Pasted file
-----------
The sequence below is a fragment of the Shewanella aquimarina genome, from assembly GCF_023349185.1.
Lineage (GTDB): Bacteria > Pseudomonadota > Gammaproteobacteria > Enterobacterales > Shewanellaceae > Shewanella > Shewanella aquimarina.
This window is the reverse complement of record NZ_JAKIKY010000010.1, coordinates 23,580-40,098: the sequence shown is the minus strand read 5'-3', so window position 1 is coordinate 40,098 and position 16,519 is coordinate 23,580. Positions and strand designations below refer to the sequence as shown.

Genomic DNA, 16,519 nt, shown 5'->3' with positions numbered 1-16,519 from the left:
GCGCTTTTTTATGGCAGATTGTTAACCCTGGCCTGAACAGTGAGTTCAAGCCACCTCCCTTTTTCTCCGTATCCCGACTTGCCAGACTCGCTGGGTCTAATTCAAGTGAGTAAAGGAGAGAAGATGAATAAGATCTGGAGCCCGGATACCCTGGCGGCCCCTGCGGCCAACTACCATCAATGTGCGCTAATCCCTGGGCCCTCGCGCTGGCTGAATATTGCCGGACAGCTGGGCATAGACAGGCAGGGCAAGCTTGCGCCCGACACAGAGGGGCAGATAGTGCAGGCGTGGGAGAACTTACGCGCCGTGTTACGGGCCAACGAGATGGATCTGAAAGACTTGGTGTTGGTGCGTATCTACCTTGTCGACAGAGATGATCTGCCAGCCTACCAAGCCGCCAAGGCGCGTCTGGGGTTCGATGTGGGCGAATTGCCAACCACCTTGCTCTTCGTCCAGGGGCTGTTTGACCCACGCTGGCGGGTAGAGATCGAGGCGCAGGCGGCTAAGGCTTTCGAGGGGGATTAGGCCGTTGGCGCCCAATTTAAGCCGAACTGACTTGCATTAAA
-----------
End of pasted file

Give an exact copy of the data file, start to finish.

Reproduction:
The sequence below is a fragment of the Shewanella aquimarina genome, from assembly GCF_023349185.1.
Lineage (GTDB): Bacteria > Pseudomonadota > Gammaproteobacteria > Enterobacterales > Shewanellaceae > Shewanella > Shewanella aquimarina.
This window is the reverse complement of record NZ_JAKIKY010000010.1, coordinates 23,580-40,098: the sequence shown is the minus strand read 5'-3', so window position 1 is coordinate 40,098 and position 16,519 is coordinate 23,580. Positions and strand designations below refer to the sequence as shown.

Genomic DNA, 16,519 nt, shown 5'->3' with positions numbered 1-16,519 from the left:
GCGCTTTTTTATGGCAGATTGTTAACCCTGGCCTGAACAGTGAGTTCAAGCCACCTCCCTTTTTCTCCGTATCCCGACTTGCCAGACTCGCTGGGTCTAATTCAAGTGAGTAAAGGAGAGAAGATGAATAAGATCTGGAGCCCGGATACCCTGGCGGCCCCTGCGGCCAACTACCATCAATGTGCGCTAATCCCTGGGCCCTCGCGCTGGCTGAATATTGCCGGACAGCTGGGCATAGACAGGCAGGGCAAGCTTGCGCCCGACACAGAGGGGCAGATAGTGCAGGCGTGGGAGAACTTACGCGCCGTGTTACGGGCCAACGAGATGGATCTGAAAGACTTGGTGTTGGTGCGTATCTACCTTGTCGACAGAGATGATCTGCCAGCCTACCAAGCCGCCAAGGCGCGTCTGGGGTTCGATGTGGGCGAATTGCCAACCACCTTGCTCTTCGTCCAGGGGCTGTTTGACCCACGCTGGCGGGTAGAGATCGAGGCGCAGGCGGCTAAGGCTTTCGAGGGGGATTAGGCCGTTGGCGCCCAATTTAAGCCGAACTGACTTGCATTAAA